(HealthDay News) – Varicella vaccination is effective for preventing varicella, with effectiveness lasting over a 14-year period, according to a study published online April 1 in Pediatrics.

Roger Baxter, MD, of the Kaiser Permanente Vaccine Study Center in Oakland, Calif., and colleagues followed a cohort of 7,585 children vaccinated with varicella vaccine in their second year of life (1995) through 2009 for breakthrough varicella and herpes zoster. Of the children, 2,826 received a second dose in 2006–2009.

The researchers found that the average incidence of varicella was 15.9 per 1,000 person-years among the vaccinated children, which was nine- to 10-fold lower than in the pre-vaccine era. At the end of the study period, vaccine effectiveness was 90%, with no evidence of waning over time. The majority of cases of varicella occurred soon after vaccination, and most cases were mild. None of the children who received a second dose developed varicella. The rate of herpes zoster was lower for vaccinated children than unvaccinated children in the pre-vaccine era (relative risk, 0.61), and cases of herpes zoster were mild.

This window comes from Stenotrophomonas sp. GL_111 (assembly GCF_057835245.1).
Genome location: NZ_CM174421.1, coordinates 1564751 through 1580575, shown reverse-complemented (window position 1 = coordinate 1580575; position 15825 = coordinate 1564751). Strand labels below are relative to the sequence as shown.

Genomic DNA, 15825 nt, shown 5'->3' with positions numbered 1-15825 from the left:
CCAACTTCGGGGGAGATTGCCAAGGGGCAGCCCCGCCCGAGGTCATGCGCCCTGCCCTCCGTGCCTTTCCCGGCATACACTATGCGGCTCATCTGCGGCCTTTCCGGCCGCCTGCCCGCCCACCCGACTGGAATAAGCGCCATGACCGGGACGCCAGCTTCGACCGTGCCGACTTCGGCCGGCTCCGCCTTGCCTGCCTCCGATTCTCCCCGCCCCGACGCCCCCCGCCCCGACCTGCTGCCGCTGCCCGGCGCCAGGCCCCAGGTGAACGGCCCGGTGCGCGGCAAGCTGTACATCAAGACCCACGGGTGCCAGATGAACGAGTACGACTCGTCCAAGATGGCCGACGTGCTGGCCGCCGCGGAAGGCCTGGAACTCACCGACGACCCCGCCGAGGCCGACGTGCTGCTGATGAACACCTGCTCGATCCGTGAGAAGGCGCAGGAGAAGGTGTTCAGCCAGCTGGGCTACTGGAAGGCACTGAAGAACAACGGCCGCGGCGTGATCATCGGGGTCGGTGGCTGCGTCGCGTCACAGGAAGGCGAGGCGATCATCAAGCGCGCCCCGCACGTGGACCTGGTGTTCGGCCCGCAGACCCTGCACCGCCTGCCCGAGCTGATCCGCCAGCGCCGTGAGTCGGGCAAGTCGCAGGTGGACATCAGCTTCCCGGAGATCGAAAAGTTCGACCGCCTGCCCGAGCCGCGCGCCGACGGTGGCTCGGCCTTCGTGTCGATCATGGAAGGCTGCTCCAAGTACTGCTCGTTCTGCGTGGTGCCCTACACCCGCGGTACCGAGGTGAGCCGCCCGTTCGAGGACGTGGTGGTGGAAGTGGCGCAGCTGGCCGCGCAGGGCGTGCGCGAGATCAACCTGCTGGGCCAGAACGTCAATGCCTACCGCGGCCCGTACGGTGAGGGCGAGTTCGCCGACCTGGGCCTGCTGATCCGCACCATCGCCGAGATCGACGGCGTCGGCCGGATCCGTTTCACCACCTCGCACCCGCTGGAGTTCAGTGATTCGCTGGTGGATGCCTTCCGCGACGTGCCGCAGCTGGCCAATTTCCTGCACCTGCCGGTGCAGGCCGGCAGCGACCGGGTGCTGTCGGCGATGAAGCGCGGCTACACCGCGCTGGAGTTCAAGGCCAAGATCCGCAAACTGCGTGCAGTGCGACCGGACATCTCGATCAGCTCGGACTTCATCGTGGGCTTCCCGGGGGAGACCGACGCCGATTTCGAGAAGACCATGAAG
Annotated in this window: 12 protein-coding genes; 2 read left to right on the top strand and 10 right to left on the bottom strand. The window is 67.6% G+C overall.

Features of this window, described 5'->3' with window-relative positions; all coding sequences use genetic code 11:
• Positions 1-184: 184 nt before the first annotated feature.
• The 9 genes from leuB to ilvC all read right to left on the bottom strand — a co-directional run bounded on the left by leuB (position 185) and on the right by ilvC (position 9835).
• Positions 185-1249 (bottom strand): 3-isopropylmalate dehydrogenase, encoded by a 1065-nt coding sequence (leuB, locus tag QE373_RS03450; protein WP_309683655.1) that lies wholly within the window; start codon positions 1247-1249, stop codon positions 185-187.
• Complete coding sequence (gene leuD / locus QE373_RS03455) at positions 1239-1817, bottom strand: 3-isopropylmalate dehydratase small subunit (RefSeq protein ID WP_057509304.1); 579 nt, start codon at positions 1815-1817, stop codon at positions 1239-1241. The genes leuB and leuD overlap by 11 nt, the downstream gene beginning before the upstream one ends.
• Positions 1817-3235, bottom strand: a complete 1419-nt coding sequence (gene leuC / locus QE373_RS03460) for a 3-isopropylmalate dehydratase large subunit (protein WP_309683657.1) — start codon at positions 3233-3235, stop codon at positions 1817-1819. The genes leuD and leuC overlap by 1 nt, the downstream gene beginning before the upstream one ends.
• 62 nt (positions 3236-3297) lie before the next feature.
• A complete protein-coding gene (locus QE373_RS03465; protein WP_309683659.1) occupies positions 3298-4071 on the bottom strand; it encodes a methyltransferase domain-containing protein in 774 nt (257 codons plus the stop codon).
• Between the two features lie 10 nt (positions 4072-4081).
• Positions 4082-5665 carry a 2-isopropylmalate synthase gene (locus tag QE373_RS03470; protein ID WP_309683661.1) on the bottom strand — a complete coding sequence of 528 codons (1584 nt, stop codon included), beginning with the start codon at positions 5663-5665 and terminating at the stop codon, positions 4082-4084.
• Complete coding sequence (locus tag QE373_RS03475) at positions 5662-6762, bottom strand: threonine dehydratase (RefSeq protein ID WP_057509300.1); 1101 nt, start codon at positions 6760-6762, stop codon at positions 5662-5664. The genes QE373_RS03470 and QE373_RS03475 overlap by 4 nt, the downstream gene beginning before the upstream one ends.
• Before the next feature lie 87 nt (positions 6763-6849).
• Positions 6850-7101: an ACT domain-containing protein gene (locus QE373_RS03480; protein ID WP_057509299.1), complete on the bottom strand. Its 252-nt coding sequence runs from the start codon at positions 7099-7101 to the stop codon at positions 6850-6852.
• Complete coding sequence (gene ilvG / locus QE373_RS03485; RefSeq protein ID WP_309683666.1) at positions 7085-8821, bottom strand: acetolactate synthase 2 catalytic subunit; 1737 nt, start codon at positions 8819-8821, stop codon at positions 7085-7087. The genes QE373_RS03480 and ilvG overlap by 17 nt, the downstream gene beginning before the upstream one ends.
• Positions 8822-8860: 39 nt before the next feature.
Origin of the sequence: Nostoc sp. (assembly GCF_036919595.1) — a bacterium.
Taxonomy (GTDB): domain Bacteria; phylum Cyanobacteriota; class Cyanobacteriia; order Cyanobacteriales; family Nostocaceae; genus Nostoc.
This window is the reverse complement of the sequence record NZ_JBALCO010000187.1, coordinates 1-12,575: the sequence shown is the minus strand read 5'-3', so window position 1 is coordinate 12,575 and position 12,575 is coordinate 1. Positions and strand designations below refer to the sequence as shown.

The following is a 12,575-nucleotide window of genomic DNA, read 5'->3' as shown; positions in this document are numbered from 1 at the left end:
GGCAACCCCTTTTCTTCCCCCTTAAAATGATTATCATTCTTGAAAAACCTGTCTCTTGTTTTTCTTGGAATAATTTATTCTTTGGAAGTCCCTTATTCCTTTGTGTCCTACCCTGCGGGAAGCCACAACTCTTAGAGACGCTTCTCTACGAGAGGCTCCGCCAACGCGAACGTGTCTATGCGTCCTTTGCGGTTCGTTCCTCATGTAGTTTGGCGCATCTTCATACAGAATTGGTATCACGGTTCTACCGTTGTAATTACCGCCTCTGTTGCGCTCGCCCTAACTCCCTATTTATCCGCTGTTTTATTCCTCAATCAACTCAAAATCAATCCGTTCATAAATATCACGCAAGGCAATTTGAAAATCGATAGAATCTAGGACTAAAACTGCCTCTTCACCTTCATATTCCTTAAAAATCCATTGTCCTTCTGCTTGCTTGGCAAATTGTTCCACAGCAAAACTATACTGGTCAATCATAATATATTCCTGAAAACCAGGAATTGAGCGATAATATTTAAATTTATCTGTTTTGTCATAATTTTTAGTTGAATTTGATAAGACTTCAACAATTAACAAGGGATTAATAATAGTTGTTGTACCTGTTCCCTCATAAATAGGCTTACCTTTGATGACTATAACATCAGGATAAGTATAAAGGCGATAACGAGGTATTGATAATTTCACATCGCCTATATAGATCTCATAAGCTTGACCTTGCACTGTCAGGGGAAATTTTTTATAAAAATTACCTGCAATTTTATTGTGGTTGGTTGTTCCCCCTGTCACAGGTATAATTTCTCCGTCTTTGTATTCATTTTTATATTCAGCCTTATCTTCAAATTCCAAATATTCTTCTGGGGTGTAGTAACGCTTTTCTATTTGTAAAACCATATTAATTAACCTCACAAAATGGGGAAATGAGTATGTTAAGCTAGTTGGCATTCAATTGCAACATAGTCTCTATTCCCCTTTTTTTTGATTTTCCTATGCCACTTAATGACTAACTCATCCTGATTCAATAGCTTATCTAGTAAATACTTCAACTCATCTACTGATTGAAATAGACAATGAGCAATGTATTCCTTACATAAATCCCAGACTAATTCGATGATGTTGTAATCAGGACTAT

“This study confirmed that varicella vaccine is effective at preventing chicken pox, with no waning noted over a 14-year period,” the authors write.

Several authors disclosed financial ties to the pharmaceutical industry.

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